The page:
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Yesmino T. Elia, Denis Daneman, Joanne Rovet, Mohamed Abdolell, Wai-Ching Lam, Christine Till, Vasudha Erraguntla, Shehla Rubab, Nidhi Lodha, Carol A. Westall; Color Visual Evoked Potentials in Children with Type 1 Diabetes: Relationship to Metabolic Control. Invest. Ophthalmol. Vis. Sci. 2005;46(11):4107-4113. doi: https://doi.org/10.1167/iovs.05-0178.
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purpose. To examine the association between metabolic control (HbA1c) and the chromatic mechanisms of children with type 1 diabetes (T1D), by using the color visual evoked potential (VEP).
methods. Fifty children with T1D (age range, 6–12.9 years) and 33 age-matched control subjects were tested. VEPs were recorded by placing five electrodes on the scalp according to the International 10/20 System of Electrode Placement. Active electrodes O1, O2, and Oz were placed over the visual cortex. Short-wavelength (S), and long- and medium-wavelength (LM) color stimuli consisted of vertical, photometric isoluminant (1 cyc/deg) gratings presented in a pattern onset (100 ms)–offset (400 ms) mode. Achromatic vertical gratings were presented at 3 cyc/deg. Primary outcome measure was VEP latency. The relationship between S, LM, and achromatic VEP latency, and HbA1c was determined by ANCOVA regression.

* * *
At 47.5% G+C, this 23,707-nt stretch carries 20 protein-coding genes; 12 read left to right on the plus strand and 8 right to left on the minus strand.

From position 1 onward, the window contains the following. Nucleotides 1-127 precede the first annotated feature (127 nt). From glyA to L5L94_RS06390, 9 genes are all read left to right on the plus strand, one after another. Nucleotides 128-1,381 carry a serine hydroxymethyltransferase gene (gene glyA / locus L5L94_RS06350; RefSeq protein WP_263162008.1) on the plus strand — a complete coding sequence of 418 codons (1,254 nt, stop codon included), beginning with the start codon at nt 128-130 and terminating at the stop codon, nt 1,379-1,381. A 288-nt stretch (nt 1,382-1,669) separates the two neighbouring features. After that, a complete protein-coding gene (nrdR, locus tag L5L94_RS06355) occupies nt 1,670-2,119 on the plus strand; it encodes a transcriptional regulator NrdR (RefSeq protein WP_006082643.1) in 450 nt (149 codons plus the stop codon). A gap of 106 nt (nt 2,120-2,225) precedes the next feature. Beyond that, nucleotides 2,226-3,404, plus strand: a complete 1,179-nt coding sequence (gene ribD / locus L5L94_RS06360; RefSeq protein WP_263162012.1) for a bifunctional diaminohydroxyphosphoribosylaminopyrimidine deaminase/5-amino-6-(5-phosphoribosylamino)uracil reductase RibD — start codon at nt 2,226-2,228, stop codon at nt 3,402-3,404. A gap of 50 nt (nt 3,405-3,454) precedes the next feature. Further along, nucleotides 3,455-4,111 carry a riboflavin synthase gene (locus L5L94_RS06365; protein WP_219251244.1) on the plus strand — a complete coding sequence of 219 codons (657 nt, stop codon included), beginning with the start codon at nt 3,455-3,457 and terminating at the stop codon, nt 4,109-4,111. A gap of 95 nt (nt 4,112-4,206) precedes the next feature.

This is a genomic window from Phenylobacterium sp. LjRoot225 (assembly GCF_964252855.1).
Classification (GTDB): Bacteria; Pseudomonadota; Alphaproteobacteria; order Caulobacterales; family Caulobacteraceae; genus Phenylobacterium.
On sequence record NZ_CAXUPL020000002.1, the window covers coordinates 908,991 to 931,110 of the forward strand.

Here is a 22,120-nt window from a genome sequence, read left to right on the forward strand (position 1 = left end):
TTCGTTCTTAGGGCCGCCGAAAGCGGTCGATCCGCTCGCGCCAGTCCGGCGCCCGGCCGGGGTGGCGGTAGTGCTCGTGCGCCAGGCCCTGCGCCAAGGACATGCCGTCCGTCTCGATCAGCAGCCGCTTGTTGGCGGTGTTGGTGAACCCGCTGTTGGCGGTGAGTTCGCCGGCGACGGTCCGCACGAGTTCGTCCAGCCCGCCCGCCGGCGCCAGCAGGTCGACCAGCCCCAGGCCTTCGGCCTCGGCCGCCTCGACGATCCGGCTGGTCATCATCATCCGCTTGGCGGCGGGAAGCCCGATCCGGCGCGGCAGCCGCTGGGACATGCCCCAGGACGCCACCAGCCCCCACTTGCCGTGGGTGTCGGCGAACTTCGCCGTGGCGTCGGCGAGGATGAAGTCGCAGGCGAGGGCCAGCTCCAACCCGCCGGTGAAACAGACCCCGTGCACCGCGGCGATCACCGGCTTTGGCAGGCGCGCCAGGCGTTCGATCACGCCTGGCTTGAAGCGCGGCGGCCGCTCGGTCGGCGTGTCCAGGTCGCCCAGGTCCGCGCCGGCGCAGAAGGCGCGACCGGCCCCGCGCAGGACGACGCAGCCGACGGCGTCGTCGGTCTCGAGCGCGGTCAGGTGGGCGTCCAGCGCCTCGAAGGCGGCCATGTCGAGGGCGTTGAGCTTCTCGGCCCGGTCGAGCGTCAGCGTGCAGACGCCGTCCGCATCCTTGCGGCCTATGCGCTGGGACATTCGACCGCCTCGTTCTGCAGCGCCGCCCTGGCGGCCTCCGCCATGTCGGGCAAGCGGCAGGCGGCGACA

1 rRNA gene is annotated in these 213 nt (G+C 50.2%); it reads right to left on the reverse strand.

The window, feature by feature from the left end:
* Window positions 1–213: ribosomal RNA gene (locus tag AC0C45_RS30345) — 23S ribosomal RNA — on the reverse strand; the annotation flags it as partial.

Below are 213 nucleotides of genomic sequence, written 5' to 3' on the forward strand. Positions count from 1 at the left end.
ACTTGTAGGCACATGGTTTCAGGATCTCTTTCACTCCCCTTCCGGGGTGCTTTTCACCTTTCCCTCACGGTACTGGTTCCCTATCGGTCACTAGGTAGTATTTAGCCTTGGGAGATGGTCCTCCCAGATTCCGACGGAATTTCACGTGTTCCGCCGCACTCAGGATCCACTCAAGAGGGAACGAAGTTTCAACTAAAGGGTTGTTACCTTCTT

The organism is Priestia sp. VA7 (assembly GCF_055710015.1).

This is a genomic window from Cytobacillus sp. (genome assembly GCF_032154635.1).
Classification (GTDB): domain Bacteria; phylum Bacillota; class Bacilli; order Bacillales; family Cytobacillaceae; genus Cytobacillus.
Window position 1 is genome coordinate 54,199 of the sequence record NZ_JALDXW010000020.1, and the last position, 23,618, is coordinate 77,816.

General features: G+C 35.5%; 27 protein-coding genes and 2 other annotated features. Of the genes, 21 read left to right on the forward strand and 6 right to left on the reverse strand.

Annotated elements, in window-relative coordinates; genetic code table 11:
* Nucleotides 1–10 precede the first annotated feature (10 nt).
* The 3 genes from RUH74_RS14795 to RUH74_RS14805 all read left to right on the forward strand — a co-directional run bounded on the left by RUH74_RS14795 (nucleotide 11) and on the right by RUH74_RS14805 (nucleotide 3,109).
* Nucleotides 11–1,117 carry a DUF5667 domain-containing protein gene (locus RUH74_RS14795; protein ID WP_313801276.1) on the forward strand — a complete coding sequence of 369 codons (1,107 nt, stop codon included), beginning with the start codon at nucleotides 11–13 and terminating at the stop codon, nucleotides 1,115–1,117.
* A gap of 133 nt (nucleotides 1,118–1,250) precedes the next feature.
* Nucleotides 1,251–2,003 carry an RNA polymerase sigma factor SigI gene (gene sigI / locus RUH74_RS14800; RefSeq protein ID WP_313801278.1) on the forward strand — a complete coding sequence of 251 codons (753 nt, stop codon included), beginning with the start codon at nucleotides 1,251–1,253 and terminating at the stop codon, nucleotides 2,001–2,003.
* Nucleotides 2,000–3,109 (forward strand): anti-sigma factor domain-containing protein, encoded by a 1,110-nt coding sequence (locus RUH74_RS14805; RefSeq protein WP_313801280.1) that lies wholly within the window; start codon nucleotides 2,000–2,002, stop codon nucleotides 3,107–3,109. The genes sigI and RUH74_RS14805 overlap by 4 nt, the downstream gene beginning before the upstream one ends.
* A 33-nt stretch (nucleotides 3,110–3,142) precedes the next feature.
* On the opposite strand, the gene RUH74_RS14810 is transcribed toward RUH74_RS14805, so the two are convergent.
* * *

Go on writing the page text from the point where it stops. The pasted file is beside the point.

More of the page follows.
results. S-, LM-, achromatic VEP latencies were not associated significantly with HbA1c. Pubertal status, however, was associated significantly (P = 0.0114) and selectively with S-VEP latency. Pubertal children with T1D had delayed (mean delay, 9.5 ms) S-VEP latencies when compared with the prepubertal children with T1D. However, there was no statistically significant difference (P = 0.1573) in the effect of pubertal status on S-VEP latency between the T1D and control groups.
conclusions. Pubertal status rather than HbA1c appears to affect selectively the S-VEP latency of preteen children with T1D. Further study is warranted to determine whether the delay in S-VEP latency in pubertal children with T1D changes over time and whether this change could be a predictive marker for future development of background diabetic retinopathy.
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